In a tech newsletter titled A Thumbs Down for Streaming Privacy published in The New York Times edition of August 24, 2021, Shira Ovide emphasized that not all collection or uses of consumer data is necessarily harmful. Streaming companies, for example, will use personal information to help a user reset a forgotten password. “The problem that Common Sense Media highlighted,” Ms. Ovide wrote, “is that Americans, with limited exceptions, simply cannot know what companies do with all the information they gather about us. Mostly we have to rely on legal documents that offer an illusion of control and think through the hypothetical risks of what could go wrong with our personal information out in the wild.” (here) Common Sense Media made a similar observation in a post to its website that the findings of the report “serve as a reminder to parents to make smart choices around the apps they allow their kids to use and how to better protect their privacy while streaming.” (here)
3. Every Click You Make
It may not have surprised you that Netflix received the overall lowest score in the Common Sense Media report. The company has been previously caught in the cross hairs of critics. There is no way to opt out of the data collection if you are a Netflix user. (here) In a post to the Forbes blog titled What Your Netflix Data Reveals About You dated August 28, 2021, tech columnist Barry Collins described Netflix as “a data-driven business, analyzing every click you make on its service.” (here) Mr. Collins went on to describe how user data can be accessed and obtained from Netflix. Here is a sample of the personal data that Netflix maintains on its customers:
- There are several documents stored in a Netflix account relating to viewing tastes. This data can be downloaded from the Netflix site. In the CONTENT_INTERACTION folder, ViewingActivity.csv gives you a spreadsheet showing every title you’ve watched, which device you used to watch it, whose profile was used to view the show, the date and duration of the session, and how far you got through the show in each sitting.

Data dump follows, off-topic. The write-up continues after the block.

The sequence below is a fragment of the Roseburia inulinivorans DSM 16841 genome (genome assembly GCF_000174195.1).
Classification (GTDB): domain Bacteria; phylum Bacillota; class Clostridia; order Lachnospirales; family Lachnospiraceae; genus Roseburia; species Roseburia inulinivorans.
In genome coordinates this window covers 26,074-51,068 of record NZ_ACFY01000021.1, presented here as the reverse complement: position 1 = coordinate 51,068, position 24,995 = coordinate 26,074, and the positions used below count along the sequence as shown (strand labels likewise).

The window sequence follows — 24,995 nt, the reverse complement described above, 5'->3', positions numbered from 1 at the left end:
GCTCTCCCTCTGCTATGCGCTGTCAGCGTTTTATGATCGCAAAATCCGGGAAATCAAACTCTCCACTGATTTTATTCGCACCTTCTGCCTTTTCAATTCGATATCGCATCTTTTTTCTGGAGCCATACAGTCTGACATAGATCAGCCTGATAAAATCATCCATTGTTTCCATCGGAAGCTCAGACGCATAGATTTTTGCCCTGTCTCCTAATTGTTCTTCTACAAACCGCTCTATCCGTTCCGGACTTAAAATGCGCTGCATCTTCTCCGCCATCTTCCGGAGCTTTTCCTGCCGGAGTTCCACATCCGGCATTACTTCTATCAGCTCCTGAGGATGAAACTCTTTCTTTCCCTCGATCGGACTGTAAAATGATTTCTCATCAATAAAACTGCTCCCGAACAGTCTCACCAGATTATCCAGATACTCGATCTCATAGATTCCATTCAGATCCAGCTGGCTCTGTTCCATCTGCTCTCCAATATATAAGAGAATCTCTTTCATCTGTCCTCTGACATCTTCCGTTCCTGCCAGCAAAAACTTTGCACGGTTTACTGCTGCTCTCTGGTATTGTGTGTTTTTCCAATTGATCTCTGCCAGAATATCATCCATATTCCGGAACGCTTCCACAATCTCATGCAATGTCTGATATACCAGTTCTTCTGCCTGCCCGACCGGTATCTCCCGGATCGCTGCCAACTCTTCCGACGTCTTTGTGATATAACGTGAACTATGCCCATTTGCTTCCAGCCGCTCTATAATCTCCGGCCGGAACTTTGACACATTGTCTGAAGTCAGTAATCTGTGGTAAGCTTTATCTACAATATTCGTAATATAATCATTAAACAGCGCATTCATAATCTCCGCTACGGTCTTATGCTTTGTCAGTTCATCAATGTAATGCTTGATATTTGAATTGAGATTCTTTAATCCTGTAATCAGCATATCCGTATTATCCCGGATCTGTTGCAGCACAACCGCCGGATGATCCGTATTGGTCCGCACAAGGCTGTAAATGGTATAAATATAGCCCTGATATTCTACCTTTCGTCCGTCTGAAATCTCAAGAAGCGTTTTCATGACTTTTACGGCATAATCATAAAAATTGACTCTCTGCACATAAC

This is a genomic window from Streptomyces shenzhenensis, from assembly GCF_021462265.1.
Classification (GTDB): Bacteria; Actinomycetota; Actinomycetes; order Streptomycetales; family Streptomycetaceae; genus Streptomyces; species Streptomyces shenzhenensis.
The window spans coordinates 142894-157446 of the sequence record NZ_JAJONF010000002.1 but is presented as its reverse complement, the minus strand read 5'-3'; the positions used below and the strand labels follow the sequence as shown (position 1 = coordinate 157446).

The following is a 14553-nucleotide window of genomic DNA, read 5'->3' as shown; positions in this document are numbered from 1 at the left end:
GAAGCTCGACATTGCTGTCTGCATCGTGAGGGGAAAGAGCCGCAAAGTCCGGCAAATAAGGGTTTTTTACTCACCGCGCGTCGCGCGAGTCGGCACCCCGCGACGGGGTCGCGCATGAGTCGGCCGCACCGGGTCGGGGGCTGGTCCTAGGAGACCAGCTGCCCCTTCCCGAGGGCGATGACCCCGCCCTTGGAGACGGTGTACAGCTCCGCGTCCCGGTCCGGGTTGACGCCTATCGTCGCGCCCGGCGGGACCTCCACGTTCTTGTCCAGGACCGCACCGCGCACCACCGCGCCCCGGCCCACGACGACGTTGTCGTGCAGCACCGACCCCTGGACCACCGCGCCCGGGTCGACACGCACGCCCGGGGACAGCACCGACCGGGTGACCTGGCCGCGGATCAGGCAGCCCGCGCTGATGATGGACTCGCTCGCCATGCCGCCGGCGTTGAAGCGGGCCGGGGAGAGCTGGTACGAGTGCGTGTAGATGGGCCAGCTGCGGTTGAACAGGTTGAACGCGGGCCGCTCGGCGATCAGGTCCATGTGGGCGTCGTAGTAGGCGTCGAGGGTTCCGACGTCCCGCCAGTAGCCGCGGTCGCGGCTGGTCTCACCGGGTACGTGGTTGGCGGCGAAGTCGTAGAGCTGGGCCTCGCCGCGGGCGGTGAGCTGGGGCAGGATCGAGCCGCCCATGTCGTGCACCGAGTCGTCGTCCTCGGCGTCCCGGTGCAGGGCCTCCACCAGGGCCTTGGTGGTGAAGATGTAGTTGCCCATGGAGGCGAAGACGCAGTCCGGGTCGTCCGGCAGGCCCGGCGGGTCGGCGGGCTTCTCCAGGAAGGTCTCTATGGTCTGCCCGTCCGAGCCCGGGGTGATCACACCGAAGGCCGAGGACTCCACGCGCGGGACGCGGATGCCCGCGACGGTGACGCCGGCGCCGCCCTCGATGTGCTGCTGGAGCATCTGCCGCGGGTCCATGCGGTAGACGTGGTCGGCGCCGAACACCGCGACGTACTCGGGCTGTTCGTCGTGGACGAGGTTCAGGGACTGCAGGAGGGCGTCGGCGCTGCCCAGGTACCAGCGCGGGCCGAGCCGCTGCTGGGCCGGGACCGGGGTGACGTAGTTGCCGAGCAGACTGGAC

- Every single click you’ve made in a Netflix app is captured and stored by the company. You’ll find this data in the CLICKSTREAM folder, which includes a spreadsheet logging every interaction you’ve had with the service on your phone, tablet, computer or television. It even includes the precise order in which you typed search terms.
- A deeper search history spreadsheet is available in the CONTENT_INTERACTION folder, where at least five years of your Netflix searches are logged. This document not only logs the search queries you and your family used, but the search results and what you did with them. The logs include the profile user, the device used, and the precise date and time. Children who were searching for something they shouldn’t maybe have the most to worry about here.
- Netflix comes into its own on business trips, train journeys or holidays. It keeps a careful eye on where users are streaming from. The IP_ADDRESSES folder includes three different documents, with IPAddressesStreaming.csv being the most interesting. Netflix’s cover sheet claims this “table contains information associated with the last time a particular device was used to stream from a particular IP address”. This sheet also includes a region code, which gives a rough location for the IP address.
A full data file that also includes social media interactions, billing history and parental control restrictions can be obtained by sending a request to Netflix. Go to Netflix.com, select the profile of the account holder, click on the icon in the top right corner of the screen and choose “Account”. Under the settings, click “Download” and press “Submit Request”. (here) Netflix will email the account owner when the file is ready for download. It may take thirty days for the request to be verified. If you are not the account owner, but share the account, you may also request a copy of your personal information.
The latest Common Sense Media report is not the only research that raises privacy concerns about streaming media – nor the first to address the data harvesting practices of popular services like Netflix. In a previous report titled Standard Privacy Report for Netflix dated March 9, 2021, Common Sense Media stated that the terms of Netflix “do not disclose whether any social interactions are available between users, or whether any personal information or content may be made publicly visible to others.” The information Netflix collects includes behavioural data and biometric or health data. It is unclear whether information categorized as “sensitive” is also collected. It was also unclear whether Netflix “collects personal information online from children under 13 years of age.” (here)
In addition to data collection, streaming represents another opportunity for third parties to access private information. “Encryption may hide content, but it does not hide traffic patterns, and traffic analysis can reveal important secrets without breaking encryption,” said Professor Vitaly Shmatikov of Cornell Tech in 2019. “As video systems become more adaptive and interactive, traffic analysis will reveal more information about users’ private choices.” (here) Professor Shmatikov’s comments foreshadowed the latest report by Common Sense Media that Ms. Ovide described as “cleverly comprehensive” in her tech newsletter. Not only did Common Sense Media examine the privacy policies of major online video services, but it “also set up computer systems to follow where the digital information leaving the streaming video apps or devices went.” Many of the streaming companies transitioned data to Amazon and Google – two of the most avaricious data harvesters in the digital universe.